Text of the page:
The Art of the Deal in Rockland

If you are befuddled by national politics these days, take a close look at Rockland County’s 2017 budget battle. It may enlighten you. The back and forth of the budget approval process is a microcosm of a familiar ethos; “I’ll give you this, but only if you give me that.” In this case, lack of funding for a collection of beloved Rockland County nonprofits is linked to the stalled sale of a crumbling building in New City. Two entirely unrelated issues, right? Enter the Art of the Deal.

When elected, County Executive Ed Day promised to reduce spending, honor a property tax cap and whittle away at the substantial deficit inherited when he was elected in 2013. Last September, he proposed a $674 million budget for 2017 that, according to Day, keeps those promises.

But Day’s budget axed $1.3 million in funding to 32 nonprofits including Childcare Resources of Rockland County, Cornell Cooperative Extension, Association for the Visually Impaired and Arts Council of Rockland to name just a few.

In December, the Rockland County Legislature voted to restore funding to the affected nonprofits. Day then vetoed that action saying the County can’t spend money it doesn’t have. Next the Legislature cobbled together a plan partially funding the 32 nonprofits for half a year with unused funds left in legislative accounts from 2016. The plan was approved in a 10 to 4 vote with Lon Hofstein, R-New City; Patrick Moroney, R-Pearl River; Vincent Tyer, R-Pearl River; and Christopher Carey, R-Bardonia voting against. Day has promised not to veto the Legislature’s plan, but the nonprofits will be scrambling again in six months to ensure their funding.

Day presented another option, however, that could make all this penny pinching go away; allow the long delayed sale of the decrepit Sain building in New City to go through. A developer has offered the County $4.5 million for the building. Funds from the sale would be used to pay down Rockland’s deficit, and plans to build senior housing on the site would add to Rockland’s tax base – possibly even provide long term funding for the nonprofits under threat.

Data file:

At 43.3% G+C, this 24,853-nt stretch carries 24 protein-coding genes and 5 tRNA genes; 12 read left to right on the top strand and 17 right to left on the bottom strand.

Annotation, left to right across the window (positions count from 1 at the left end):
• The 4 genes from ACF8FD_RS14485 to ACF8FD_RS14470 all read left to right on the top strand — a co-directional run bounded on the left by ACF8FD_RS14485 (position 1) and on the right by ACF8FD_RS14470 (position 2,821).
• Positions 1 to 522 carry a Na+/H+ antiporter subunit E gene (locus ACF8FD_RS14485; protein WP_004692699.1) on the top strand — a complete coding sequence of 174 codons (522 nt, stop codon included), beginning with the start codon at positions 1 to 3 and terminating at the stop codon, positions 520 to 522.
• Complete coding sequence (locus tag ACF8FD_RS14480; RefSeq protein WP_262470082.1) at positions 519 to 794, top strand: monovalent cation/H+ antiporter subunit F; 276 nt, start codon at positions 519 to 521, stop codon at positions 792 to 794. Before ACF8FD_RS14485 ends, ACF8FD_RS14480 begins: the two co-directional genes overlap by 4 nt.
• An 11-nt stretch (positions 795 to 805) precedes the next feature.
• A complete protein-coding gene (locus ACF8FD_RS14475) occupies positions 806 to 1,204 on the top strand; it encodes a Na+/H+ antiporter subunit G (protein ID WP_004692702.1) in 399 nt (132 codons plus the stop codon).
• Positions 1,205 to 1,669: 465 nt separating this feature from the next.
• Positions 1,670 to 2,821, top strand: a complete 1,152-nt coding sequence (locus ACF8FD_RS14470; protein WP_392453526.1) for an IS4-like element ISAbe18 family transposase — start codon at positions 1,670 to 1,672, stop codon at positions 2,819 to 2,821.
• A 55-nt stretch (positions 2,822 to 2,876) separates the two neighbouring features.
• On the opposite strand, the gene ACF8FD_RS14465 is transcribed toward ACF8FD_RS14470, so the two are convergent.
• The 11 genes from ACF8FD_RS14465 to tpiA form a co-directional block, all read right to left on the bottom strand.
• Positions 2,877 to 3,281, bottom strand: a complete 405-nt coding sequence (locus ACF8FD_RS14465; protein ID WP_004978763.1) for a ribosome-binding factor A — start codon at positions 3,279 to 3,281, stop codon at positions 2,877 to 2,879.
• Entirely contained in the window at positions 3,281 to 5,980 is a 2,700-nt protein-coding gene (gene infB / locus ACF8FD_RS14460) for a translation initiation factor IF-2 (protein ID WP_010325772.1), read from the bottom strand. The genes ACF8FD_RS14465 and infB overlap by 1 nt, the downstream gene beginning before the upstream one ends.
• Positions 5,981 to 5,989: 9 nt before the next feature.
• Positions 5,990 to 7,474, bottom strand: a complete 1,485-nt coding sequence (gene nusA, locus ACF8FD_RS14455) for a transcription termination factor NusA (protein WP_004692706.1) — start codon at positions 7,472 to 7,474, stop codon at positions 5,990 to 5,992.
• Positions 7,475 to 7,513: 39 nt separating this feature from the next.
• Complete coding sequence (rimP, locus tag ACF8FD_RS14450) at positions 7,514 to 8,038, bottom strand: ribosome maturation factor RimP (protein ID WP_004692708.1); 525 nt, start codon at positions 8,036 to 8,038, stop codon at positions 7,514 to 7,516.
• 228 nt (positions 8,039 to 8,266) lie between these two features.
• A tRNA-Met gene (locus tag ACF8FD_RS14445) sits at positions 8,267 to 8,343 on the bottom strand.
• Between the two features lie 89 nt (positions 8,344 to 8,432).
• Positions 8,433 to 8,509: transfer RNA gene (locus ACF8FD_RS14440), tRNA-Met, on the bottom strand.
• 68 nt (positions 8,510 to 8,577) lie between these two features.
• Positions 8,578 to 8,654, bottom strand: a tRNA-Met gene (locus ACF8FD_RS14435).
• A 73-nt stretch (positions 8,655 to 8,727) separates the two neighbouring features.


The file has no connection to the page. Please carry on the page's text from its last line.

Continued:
It’s unclear exactly why the Sain sale has been delayed for so long. There have been issues with paperwork, and some in the Legislature question if due diligence has been done by the County. There has only been one bidder for the building, and some think the County can get a better deal, although the fact that $4 million from the proposed sale was figured into the 2016 budget approved by the Legislature last year suggests that everyone wants, and expects, this sale to go through.

So what’s the problem?

It appears the Legislature doesn’t want to be strong-armed into the Sain sale by Day, even if it means taking the heat for leaving some nonprofits in the lurch. Legislature Chairman Alden Wolfe has referred to Day’s “ ‘my way, or the highway’ mentality,” saying that if Day doesn’t get exactly what he wants, “he will not support other options arrived at through discussion and consensus.”

This may be true, but with the exception of people truly concerned about the threatened nonprofits, Day is looking pretty good to taxpayers. He appears to be in support of a $4.5 million deal that could reduce the deficit, add to the tax base and possibly provide long term funding for the nonprofits. With all these good intentions being thwarted by petty infighting, it’s a wonder Day doesn’t just throw up his tiny hands in frustration.

Oh wait, it’s POTUS with the tiny hands. But the playbook is the same; use your political muscle to link two unrelated complicated issues, and then make your opposition look obstructionist and silly when it doesn’t comply. It’s political strong-arming, but it’s a good way to get re-elected. Day’s term is up at the end of this year.